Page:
evolgen

Do They Even Read the Literature?

I present for you an example of inferring a bit too much from inappropriate data. This isn’t quite the same as making claims about demography based on 100 nucleotides from 6 individuals. But it’s not much better given that this example is from a study of extant organisms. Abstracts to clarify what the hell I’m talking about are below the fold.

Exhibit A comes from a paper on human demography and mitochondrial DNA. Here is the abstract:

Human mitochondrial DNA (mtDNA) studies have entered a new phase since the blossoming of complete genome analyses. Sequencing complete mtDNAs is more expensive and more labour intensive than restriction analysis or simply sequencing the control region of the molecule. But the efforts are paying off, as the phylogenetic resolution of the mtDNA tree has been greatly improved, and, in turn, phylogeographic interpretations can be given correspondingly greater precision in terms of the timing and direction of human dispersals. Therefore, despite mtDNA being only a fraction of our total genome, the deciphering of its evolution is profoundly changing our perception about how modern humans spread across our planet. Here we illustrate the phylogeographic approach with two case studies: the initial dispersal out of Africa, and the colonization of Europe.

Cool stuff, eh? That mtDNA is really neat. Or not, as Exhibit B points out:

Within-species genetic diversity is thought to reflect population size, history, ecology, and ability to adapt. Using a comprehensive collection of polymorphism data sets covering ~3000 animal species, we show that the widely used mitochondrial DNA (mtDNA) marker does not reflect species abundance or ecology: mtDNA diversity is not higher in invertebrates than in vertebrates, in marine than in terrestrial species, or in small than in large organisms. Nuclear loci, in contrast, fit these intuitive expectations. The unexpected mitochondrial diversity distribution is explained by recurrent adaptive evolution, challenging the neutral theory of molecular evolution and questioning the relevance of mtDNA in biodiversity and conservation studies.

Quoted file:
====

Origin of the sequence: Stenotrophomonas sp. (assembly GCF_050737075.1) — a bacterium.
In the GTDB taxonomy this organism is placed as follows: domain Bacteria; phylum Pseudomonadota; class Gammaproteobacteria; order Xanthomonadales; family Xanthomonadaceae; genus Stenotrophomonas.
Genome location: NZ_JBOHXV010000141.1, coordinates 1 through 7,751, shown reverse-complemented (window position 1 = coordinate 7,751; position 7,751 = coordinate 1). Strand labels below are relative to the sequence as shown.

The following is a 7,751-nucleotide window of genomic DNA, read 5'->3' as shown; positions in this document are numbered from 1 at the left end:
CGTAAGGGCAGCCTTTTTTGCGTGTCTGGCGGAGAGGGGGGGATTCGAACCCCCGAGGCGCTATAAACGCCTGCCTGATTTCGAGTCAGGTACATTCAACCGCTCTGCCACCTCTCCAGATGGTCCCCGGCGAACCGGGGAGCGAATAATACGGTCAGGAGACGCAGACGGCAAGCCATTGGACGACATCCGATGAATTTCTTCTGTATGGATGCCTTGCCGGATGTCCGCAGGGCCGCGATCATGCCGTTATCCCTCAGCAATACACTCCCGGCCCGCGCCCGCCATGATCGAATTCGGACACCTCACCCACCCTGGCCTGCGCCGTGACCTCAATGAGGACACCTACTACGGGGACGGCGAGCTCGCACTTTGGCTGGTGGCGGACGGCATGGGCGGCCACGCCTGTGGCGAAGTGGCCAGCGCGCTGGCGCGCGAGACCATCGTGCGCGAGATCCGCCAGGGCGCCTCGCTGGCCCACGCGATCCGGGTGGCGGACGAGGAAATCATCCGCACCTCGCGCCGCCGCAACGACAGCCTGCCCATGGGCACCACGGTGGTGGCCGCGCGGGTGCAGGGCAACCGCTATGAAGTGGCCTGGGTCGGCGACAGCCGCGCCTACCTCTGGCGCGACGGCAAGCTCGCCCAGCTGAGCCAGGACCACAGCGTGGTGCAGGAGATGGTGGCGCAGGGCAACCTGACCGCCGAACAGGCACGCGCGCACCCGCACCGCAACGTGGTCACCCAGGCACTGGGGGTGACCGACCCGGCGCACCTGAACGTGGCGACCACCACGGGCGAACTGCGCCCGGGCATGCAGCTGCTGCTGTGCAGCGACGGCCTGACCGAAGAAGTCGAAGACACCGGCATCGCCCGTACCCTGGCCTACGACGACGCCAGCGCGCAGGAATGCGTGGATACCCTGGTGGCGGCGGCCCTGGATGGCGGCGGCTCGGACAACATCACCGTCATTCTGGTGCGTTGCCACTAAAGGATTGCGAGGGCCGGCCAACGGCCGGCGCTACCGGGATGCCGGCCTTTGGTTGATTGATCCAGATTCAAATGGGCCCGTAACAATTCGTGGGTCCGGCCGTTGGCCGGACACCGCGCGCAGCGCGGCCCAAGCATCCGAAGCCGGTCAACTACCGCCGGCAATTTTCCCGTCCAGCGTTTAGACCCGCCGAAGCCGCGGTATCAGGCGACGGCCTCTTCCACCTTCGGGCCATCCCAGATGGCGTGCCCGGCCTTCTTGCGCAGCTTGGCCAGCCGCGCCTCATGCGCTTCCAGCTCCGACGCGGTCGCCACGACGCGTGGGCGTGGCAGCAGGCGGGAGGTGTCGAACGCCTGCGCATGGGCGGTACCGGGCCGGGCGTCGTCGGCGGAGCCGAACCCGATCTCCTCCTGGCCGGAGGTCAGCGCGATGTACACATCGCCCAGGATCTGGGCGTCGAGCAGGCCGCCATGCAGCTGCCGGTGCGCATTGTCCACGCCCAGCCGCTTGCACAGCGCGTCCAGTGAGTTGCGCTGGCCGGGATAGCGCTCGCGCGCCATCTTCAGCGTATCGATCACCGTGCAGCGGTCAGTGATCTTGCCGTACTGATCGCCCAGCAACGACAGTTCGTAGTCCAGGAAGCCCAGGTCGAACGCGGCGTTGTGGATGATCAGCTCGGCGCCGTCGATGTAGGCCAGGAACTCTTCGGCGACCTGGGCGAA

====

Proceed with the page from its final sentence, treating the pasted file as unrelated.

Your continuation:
So much for the power of mtDNA.

Comments

  1. #1 AJR
    June 10, 2006

    Is it fair to criticize them for not having read something that was only published 2 months before their paper? Presumably their paper was already accepted and they may not even have seen the paper critical of mtDNA studies… Besides, this doesn’t mean mtDNA is useless (I didn’t read these papers and you can only tell so much from an abstract so it’s hard to judge).

  2. #2 RPM
    June 10, 2006

    I don’t expect the authors of the first paper to have read the second paper prior to submitting their review. However, they paint a far too rosy picture of the power of mtDNA. They should know better. Because of the lack of recombination (or extremely minimal recombination) on the mtDNA molecule, it essentially evolves as a single gene (something we have known for a long time). For the authors to claim that mtDNA will reveal amazing insights into demography (for any species) is absurd.